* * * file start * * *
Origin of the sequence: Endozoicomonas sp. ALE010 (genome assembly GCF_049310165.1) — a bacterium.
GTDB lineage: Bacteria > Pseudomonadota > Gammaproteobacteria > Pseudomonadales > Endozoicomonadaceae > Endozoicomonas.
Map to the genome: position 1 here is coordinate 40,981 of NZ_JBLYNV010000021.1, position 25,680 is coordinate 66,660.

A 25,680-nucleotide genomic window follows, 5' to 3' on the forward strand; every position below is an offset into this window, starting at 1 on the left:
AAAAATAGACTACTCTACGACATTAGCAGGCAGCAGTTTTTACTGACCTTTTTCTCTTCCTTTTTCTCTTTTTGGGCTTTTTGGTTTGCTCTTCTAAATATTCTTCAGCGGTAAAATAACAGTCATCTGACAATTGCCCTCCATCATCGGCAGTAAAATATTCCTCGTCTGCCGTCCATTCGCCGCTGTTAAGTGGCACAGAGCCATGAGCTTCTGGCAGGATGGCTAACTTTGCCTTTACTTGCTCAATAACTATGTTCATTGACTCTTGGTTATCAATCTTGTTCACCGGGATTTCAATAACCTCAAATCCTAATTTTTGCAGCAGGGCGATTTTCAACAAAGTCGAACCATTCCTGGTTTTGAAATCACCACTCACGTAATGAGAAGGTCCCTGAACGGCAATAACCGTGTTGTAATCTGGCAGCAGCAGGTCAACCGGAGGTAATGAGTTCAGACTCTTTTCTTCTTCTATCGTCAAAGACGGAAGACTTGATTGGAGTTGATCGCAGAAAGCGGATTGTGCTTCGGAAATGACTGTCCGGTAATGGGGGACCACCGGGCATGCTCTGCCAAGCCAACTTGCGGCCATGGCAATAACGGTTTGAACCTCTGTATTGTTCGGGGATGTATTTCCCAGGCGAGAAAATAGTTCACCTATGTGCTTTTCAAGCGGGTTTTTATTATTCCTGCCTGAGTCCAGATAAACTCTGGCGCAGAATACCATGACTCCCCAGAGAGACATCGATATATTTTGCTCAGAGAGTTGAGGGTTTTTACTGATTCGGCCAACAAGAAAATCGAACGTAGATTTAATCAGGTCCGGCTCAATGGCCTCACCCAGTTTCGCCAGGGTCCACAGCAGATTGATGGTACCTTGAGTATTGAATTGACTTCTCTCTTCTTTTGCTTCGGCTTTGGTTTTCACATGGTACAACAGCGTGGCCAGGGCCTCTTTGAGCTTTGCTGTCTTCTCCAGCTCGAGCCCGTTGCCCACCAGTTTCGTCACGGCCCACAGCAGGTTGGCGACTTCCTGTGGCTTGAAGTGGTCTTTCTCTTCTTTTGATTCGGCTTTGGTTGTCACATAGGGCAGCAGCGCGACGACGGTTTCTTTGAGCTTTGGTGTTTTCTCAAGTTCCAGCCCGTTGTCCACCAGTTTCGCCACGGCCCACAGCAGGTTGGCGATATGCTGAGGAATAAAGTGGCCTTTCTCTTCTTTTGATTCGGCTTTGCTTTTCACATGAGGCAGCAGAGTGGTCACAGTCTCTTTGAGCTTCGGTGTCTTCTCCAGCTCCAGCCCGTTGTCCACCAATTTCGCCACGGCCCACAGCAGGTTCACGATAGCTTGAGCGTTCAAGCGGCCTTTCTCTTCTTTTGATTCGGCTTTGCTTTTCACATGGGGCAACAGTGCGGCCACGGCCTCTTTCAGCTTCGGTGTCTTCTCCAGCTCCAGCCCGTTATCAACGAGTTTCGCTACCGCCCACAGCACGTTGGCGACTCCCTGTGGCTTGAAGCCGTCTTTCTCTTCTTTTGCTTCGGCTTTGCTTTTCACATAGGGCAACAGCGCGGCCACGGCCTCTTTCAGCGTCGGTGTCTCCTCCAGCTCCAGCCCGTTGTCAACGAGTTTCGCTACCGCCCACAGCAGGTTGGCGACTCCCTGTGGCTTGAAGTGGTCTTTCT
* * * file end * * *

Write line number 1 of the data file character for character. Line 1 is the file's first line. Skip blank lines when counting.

Origin of the sequence: Endozoicomonas sp. ALE010 (genome assembly GCF_049310165.1) — a bacterium.